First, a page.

Artificial intelligence (AI) is being used to find candidates on the Internet, to conduct screenings and assessments, to engage with them via social media and e-mail, to provide scheduling for interviews, to conduct background screening, to help generate offers, and much more.
As more data accumulate, the accuracy of AI’s predictions increases. How much should we rely on these results to make decisions about candidates? Is it better to use human judgment, as we always have, or is some combination of each the best?
What Is AI?
AI is the process of using a computer to do things normally done by a human. AI is used by GPS systems that guide us to our destinations, by a computer playing chess against a human, or by a computer program that advises us which candidate is the best fit.
For example, AI can look through a LinkedIn profile and extract data to determine a candidate’s skills and experience. Natural language processing has come a long way in the past few years, and computers have more power than ever to find, extract, and make sense of the unstructured data it finds on the Internet. These data, both structured and unstructured, are known as big data.
These actions are done with the use of algorithms, which are capable of learning either by themselves or with the initial help of humans, using big data through the process known as machine learning.
Supervised machine learning takes place when a human provides the data; for example, the computer is told that a picture is of a cat. After that, the human may show the computer thousands or millions of images of all types of cats in different situations. Eventually, the program will be asked to look at pictures of many different animals and pick out the cats.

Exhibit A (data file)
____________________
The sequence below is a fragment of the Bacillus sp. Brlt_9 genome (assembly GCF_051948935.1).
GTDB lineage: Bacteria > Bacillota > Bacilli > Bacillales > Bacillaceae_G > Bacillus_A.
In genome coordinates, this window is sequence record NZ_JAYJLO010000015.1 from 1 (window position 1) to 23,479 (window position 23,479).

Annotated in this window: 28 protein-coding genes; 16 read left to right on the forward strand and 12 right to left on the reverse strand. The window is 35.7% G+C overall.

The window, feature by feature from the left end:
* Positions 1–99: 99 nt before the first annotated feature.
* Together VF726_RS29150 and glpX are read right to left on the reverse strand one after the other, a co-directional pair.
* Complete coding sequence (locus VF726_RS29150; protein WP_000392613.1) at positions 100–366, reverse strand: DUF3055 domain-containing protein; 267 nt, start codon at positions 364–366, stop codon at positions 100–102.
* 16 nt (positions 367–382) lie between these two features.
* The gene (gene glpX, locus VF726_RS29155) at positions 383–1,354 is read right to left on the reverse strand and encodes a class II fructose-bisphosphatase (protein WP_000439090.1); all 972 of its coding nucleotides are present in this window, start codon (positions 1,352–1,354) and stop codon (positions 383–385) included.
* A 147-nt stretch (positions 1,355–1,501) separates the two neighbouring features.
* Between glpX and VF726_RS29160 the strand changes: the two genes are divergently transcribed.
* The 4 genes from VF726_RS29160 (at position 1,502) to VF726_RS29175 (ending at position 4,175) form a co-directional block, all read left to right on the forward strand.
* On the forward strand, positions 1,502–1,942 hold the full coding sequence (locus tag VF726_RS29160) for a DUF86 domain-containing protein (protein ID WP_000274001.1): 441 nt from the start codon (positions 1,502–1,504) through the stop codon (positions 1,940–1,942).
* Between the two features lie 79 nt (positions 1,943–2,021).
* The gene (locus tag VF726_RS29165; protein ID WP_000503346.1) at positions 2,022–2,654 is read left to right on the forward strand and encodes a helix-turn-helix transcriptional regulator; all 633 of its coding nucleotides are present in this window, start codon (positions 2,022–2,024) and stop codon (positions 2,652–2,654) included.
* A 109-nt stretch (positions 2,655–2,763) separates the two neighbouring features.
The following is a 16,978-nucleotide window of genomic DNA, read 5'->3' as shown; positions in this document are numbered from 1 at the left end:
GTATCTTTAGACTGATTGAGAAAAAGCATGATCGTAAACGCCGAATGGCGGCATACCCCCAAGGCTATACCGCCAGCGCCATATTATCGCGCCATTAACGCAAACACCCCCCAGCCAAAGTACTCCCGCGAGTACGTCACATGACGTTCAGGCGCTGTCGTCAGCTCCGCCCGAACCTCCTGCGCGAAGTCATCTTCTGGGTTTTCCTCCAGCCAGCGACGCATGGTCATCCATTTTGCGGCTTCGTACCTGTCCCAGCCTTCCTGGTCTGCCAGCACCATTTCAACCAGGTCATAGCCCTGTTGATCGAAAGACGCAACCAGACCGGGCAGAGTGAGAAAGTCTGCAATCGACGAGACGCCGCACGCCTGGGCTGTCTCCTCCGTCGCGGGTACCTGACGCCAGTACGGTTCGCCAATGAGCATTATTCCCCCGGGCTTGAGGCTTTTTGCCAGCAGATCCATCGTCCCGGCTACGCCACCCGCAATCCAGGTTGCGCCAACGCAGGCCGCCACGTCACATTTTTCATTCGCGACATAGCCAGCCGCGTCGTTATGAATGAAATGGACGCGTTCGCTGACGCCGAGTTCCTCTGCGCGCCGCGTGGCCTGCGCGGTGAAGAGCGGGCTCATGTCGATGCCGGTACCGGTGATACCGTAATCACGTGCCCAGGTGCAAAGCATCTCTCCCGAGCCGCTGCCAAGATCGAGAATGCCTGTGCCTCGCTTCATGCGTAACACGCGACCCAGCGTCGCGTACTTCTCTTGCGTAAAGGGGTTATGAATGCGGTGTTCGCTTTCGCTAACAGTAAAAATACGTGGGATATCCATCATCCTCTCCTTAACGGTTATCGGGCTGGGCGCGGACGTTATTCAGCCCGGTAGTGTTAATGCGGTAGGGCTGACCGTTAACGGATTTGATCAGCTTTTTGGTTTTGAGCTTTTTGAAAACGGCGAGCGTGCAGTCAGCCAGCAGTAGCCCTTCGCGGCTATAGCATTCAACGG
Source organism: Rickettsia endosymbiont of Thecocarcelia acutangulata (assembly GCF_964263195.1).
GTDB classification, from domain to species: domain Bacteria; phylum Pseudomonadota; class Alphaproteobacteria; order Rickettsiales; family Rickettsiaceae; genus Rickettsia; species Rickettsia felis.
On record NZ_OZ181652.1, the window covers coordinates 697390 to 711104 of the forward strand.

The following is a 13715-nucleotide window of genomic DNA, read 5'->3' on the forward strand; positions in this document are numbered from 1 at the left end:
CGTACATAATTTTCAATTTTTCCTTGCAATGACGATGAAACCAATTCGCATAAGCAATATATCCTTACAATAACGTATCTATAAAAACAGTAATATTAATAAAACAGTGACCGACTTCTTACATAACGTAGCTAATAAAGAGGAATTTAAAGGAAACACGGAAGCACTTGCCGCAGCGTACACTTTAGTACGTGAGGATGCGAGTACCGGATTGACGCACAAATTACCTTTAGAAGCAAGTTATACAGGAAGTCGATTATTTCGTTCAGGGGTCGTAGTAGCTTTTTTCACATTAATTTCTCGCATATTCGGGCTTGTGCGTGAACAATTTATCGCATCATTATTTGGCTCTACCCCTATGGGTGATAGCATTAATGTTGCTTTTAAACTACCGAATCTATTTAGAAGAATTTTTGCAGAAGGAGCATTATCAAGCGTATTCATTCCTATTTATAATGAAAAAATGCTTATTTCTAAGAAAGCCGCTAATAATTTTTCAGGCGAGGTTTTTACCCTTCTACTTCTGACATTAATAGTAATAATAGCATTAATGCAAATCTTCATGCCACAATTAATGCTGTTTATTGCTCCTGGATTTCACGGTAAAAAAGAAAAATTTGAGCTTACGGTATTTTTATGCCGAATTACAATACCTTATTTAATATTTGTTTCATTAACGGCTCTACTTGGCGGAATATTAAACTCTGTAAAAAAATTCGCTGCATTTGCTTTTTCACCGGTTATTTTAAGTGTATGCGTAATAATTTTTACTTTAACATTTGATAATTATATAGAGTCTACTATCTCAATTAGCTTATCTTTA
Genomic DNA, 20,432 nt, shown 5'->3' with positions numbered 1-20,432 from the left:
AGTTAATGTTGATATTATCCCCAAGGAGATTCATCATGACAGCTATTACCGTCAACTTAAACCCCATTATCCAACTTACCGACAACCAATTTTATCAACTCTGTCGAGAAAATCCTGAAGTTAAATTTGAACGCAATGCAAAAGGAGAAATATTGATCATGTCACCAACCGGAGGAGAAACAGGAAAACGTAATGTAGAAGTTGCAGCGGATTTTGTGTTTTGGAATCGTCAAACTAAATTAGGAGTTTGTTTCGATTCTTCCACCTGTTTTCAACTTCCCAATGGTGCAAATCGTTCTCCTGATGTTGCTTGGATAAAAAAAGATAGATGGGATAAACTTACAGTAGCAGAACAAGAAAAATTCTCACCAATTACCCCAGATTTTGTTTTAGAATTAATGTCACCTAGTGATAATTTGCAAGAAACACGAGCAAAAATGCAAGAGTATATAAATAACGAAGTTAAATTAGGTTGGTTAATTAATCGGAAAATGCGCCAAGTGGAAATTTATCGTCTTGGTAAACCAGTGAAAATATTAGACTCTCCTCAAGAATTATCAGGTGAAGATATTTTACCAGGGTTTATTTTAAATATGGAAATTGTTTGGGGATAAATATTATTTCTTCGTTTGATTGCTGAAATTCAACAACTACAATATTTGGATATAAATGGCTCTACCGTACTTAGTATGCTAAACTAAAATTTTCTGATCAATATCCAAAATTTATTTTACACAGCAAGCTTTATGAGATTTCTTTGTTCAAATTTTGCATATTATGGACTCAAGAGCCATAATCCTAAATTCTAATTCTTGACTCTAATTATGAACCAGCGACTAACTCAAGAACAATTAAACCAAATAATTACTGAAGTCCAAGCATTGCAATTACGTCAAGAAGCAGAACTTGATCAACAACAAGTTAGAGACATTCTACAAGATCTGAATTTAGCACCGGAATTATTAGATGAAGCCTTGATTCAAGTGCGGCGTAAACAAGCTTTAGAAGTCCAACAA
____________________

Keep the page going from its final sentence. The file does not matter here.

A human will correct any errors that the computer might make, and over time, the algorithm will learn and continue to choose only cats until it has a nearly perfect ability to pick out a cat, even when another animal might look similar.
Learner algorithms only need humans to provide access to data and indicate the desired results. From that point, the learner algorithm will use big data and pattern recognition ability to produce an algorithm that achieves the desired goal—no human coding required. The more data they have to work with, the better the results.
What Is Collective Intelligence?
Collective intelligence is defined in Wikipedia as the “shared or group intelligence that emerges from the collaboration, collective efforts, and competition of many individuals and appears in consensus decision making.”
Making decisions about people is difficult. People are complex, often act in unpredictable ways, and perform differently depending on the context of the work and the nature of their work group and leader.
One individual observing or even working with another has a limited perspective on his or her coworker’s behavior, personality, and quality of work done. This is the reason it is important to gather input about people from a variety of sources and at different times.
The accuracy of an appraisal improves as we add more observations, get a picture of candidates in different circumstances, and solicit input from diverse people who have interacted with them and are free of any social pressure to have authentic judgment.